Make room, Haley Reinhart. The suburbs will soon be home to another talented star. And here's the best part: It could very well be you.
The new Suburban Chicago's Got Talent competition begins this week. So warm up your vocal chords. Tune the guitar. Put on your dancing shoes. Perfect that magic trick. Then, see if you've got what it takes to make it all the way.
Meet the judgesCharlie Beck -- Executive director of the Metropolis Performing Arts Centre
Beck assumed the role of executive director at Metropolis in November 2011 after a decade of working in and around Chicago as an actor. He appeared in several productions at Metropolis in the mid-2000s, most notably in the seasonal favorite "A Christmas Carol." Beck is a resident of Palatine and a member of the Governing Board of St. Peter Lutheran Church in Arlington Heights. He brings a wealth of business experience, previously working more than 20 years as a marketing and senior executive in the pharmaceutical industry.
Micky York -- Resident musical director of the Metropolis Performing Arts Centre
York is always happy to be behind the piano at Metropolis, where his past productions include "A Christmas Carol," "The Andrews Brothers," "Nunsense," "Baby" and more in addition to numerous cabarets. Other musical directing credits include "Happy End" (After Dark Award -- Outstanding Musical Direction) and "Jacques Brel…" for Brown Couch and "Sarita" for Halcyon Theatre in Chicago, as well as regional productions in Kansas City, Mo., Atlanta and Des Moines, Iowa. York also performs regularly with the Wine Trio and "Close to You: The Music of the Carpenters."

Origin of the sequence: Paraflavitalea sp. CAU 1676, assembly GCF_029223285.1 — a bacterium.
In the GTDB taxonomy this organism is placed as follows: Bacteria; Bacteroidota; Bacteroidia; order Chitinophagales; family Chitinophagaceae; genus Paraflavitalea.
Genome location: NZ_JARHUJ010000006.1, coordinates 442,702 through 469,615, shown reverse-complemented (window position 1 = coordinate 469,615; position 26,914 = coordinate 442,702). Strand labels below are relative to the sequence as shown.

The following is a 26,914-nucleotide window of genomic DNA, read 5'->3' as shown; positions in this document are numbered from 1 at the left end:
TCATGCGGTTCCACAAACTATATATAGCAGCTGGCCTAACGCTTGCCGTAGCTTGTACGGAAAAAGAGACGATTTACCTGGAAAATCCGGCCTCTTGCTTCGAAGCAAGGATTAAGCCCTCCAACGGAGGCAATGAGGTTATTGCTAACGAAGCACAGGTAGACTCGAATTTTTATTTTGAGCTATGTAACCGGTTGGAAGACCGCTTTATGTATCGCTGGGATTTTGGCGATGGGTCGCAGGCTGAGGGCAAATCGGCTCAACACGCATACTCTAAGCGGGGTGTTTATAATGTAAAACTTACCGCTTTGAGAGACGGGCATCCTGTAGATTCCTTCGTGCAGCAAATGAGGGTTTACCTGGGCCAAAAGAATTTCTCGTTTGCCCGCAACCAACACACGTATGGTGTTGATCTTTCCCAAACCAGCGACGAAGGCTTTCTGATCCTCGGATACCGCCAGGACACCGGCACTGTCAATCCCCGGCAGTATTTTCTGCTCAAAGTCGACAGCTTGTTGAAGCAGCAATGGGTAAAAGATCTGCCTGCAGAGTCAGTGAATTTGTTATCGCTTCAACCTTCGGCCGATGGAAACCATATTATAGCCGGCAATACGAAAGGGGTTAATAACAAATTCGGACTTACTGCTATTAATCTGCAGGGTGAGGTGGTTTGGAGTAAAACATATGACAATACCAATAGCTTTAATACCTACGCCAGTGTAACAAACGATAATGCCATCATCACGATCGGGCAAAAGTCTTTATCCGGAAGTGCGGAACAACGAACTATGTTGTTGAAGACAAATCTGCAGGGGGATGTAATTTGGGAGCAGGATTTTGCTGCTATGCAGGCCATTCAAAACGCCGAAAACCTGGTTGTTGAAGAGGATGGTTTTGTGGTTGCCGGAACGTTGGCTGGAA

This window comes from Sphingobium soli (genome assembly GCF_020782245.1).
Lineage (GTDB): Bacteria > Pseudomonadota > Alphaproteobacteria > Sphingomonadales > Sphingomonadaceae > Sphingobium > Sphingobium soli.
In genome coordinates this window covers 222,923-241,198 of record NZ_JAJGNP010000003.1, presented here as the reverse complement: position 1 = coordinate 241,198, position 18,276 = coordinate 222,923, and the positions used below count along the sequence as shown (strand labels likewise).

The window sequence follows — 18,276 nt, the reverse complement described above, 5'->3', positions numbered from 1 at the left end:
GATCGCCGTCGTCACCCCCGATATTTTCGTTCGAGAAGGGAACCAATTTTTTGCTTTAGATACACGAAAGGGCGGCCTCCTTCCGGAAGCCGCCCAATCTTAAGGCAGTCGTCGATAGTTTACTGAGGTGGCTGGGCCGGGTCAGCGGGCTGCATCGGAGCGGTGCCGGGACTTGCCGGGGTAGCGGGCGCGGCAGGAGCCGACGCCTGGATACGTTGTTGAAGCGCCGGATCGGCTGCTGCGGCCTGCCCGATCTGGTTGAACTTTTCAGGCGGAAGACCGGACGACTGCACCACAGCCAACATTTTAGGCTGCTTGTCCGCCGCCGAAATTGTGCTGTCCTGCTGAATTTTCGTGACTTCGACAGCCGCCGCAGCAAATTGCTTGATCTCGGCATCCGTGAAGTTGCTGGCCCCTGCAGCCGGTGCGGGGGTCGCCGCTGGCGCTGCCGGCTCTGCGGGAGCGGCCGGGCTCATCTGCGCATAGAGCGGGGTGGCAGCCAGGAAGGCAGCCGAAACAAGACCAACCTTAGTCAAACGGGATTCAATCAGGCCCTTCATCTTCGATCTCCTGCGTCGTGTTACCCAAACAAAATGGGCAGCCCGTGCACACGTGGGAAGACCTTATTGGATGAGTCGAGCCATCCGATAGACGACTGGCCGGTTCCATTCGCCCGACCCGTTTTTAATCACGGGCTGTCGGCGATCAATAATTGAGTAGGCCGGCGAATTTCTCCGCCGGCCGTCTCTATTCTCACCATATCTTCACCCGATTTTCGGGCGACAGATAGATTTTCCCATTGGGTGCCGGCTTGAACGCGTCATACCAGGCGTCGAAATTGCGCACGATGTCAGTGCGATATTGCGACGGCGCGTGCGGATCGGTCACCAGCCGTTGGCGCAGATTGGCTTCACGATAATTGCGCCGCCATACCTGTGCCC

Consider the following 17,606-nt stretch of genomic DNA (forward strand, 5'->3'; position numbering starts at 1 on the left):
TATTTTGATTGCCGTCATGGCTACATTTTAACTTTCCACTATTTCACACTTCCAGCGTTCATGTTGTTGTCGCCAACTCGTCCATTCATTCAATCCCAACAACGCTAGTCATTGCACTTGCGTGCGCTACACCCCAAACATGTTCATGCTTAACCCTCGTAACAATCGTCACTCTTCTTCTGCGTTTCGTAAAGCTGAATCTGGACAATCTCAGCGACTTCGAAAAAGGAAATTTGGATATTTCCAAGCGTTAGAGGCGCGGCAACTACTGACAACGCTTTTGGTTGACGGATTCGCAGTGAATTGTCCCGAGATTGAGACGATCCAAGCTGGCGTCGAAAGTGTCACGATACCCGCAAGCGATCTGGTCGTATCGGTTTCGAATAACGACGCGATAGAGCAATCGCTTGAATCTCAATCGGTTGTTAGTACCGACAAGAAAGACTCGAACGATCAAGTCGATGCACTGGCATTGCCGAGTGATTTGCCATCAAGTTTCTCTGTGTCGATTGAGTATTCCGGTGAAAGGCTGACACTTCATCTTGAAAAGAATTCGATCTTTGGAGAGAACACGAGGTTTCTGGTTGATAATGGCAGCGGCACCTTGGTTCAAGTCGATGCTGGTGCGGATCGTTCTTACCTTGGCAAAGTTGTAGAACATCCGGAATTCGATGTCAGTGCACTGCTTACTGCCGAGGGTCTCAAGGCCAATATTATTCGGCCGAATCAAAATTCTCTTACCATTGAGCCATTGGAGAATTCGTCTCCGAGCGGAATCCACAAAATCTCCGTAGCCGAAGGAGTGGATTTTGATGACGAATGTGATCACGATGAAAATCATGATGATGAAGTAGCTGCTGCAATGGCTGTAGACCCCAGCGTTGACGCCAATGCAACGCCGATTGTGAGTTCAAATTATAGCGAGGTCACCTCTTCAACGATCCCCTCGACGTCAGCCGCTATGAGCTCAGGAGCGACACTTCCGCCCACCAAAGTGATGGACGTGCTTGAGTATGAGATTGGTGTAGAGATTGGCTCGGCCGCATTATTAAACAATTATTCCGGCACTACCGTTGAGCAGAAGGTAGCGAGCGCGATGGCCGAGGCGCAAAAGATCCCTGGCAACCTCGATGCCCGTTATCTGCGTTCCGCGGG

Michelle Shaver -- Education director of the Metropolis Performing Arts Centre
Shaver received her BA in Theatre from Washington and Jefferson College where she performed in numerous plays including "The Crucible," "Boy Gets Girl" and "Twelfth Night." She was also a member of the Center Stage Players Theatre for Children production of "The Law of the Yukon." Shaver has been teaching early childhood, elementary and special needs storytelling and performance classes since 2006. In 2010, she became a registered Music Together instructor, adapted and directed "Giraffes Can't Dance" for the premier season of Lil' Light Up Camp and became the early childhood department head. In 2011, Michelle was named Performing Arts Education Director of the Metropolis School of Performing Arts.
Suburban Chicago's Got Talent -- sponsored by the Daily Herald, the Metropolis Performing Arts Centre and the Arlington Heights Chamber of Commerce -- is a summer-long search that culminates with a live performance as well as an expenses-paid chance to audition for NBC's "America's Got Talent."
The competition begins with amateur performers signing up for one of up to 300 general audition spots for the first elimination round being held from Thursday through Saturday, June 7-9, at the Metropolis Performing Arts Centre. From there, a panel of three judges will pick 20 finalists to perform at another elimination round slated for Sunday, July 8.
As with many reality TV competitions, the general public will be able to vote for their favorites from the top 20 acts by visiting the Daily Herald's website.
Ten acts will then be chosen for another audition round set for Sunday, July 22. Then the final five appear together on Sunday, Aug. 5, at the Metropolis and again at the outdoor Taste of Arlington Heights event scheduled for Saturday, Aug. 11.